On their journey, they meet some thieves/bandits, and they have to fight with them.They succeed, and after the fight Gunnard (who has the skill of "executioner" begins torturing one of them). This poor man confesses that a group of 50 of his comrades - all belonging to a sort of sect of thieves- are heading to the castle of the seven towers, because Cebracon, chief of the thieves- ordered them to go on this mission to steal something in the castle. He doesn't know more).

On the following night dark clouds gather in the sky.

During that night, a cloud seems to descend on earth and from it there emerges a nightmarish vision, a creature from the abyss, an Arch-Devil.

As soon as he appears, this music is heard (at the table, by my players):

He says to the characters they have to take something which is hidden at the castle of the seven towers, an object that he himself is not able to take, because King Locklomin's powers prevent him from entering the gate of the castle.

He speaks as if that was an order which cannot be refused by the characters.At the end of this diabolical conversation, he offers to the characters, as a gift (and to help them in their quest)- four objects which are lying on the ground. He promises great wealth to them, should they do his will, and together with the objects there appears a bag full of golden coins on the ground.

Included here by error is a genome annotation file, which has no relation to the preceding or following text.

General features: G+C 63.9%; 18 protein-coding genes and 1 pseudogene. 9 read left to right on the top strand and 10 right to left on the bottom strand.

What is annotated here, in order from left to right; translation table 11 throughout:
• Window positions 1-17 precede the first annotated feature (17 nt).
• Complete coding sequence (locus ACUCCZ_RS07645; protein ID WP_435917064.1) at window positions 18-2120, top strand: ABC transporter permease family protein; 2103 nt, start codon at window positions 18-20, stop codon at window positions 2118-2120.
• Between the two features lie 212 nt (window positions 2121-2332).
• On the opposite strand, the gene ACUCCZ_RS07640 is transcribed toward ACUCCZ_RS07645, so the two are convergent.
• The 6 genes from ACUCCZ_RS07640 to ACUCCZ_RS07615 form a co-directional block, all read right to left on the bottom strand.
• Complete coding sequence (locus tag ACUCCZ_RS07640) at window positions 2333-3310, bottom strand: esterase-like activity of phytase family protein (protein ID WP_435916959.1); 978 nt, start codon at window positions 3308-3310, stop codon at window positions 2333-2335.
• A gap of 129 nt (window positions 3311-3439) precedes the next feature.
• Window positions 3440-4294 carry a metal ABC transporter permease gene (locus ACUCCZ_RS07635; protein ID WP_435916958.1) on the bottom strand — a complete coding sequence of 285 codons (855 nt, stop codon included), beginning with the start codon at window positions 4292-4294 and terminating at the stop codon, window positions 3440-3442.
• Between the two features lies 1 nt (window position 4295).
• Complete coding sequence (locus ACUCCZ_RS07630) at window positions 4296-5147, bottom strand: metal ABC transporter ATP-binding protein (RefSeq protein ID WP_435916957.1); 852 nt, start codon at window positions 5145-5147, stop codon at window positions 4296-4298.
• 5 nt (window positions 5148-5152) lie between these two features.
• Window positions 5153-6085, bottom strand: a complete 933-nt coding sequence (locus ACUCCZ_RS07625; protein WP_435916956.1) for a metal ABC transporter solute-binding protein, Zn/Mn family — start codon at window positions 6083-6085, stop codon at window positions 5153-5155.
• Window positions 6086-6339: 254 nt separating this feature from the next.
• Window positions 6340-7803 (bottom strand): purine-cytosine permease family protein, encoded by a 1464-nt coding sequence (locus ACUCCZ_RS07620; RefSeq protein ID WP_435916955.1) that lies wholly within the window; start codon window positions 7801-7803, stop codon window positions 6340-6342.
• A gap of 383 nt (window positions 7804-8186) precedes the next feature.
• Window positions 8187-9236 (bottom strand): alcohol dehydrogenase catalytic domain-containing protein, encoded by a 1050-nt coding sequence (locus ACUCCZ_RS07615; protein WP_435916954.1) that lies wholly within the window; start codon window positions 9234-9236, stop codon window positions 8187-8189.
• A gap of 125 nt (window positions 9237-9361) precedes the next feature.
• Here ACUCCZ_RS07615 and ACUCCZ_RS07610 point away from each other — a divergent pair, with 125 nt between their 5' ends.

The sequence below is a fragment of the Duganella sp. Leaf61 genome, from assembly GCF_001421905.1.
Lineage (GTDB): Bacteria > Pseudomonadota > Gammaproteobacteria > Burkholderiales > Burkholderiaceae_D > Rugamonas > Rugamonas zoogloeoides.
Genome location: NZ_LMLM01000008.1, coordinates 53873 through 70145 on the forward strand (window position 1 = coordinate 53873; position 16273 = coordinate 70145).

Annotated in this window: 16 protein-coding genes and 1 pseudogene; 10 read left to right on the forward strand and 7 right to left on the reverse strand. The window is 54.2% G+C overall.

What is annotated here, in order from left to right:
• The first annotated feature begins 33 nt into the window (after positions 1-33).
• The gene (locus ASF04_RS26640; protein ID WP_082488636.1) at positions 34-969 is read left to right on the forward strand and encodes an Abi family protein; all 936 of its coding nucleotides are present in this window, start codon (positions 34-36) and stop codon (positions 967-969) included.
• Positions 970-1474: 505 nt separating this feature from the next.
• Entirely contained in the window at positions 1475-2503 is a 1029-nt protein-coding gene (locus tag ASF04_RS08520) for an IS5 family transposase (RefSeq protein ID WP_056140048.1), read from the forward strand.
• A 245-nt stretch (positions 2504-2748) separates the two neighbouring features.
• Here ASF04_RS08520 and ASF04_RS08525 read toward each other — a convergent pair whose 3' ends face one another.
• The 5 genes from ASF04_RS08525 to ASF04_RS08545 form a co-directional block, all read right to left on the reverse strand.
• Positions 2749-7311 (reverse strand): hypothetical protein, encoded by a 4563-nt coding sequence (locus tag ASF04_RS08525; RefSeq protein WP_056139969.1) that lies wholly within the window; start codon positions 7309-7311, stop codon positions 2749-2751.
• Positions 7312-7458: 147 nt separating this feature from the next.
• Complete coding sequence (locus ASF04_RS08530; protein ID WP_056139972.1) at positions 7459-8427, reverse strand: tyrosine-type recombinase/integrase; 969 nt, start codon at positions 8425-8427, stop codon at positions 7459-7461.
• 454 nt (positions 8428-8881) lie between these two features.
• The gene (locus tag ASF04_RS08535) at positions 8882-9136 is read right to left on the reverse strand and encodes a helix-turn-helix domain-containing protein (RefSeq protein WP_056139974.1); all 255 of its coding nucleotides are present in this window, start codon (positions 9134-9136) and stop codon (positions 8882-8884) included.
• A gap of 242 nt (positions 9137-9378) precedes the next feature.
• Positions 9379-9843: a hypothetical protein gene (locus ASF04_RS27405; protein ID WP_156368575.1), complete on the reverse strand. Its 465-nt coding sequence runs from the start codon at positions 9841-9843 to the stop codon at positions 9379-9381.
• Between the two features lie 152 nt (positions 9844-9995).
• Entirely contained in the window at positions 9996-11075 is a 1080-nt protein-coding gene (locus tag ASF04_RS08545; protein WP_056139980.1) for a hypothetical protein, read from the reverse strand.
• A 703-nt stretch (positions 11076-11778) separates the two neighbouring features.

The player characters see a green cloak, four azure potions, a glaring ring and a sword.
The characters, scared, decide not to take any of them. The Arch-devil disappears, saying he will chase them and avenge in case they won't do what he ordered. He says they may have a good, enjoyable and long life OR a life full of torments.



The world is an eternal dream

That is the title of the french version of Powers & Perils (Le Monde est un Rêve Eternel), located here.

For whoever can read the language, you'll find there plenty of material, and several different versions of the game (revised, french version, consolidated,corrected), as you can see here.

So, besides the official international community Powersandperils.org (only 61 game masters able to play this game in the world- counting me -according to this list), Powers & Perils has a legacy in France, too.


Richard Snider's collected wisdom - PART I


Announcing "The Compleat Fantasist" project (help needed)

 AT LAST . . . no longer need characters from system be stuck there. And never more will you have to arbitrarily decide how to change personal statistics to fit a different set of rules. Fantasy role playing veteran Mark Wagner gives guidelines to help convert many parts of each system to the others, and describes aspects that don't convert well.

"The compleat fantasist" was published by Dimension six in 1980.


It aims to provide tables in order to enable the conversion among the major fantasy rpg's of that time.
I came to obtain a copy of this little book (i was after it for quite some time), and i am in the process of perusing it.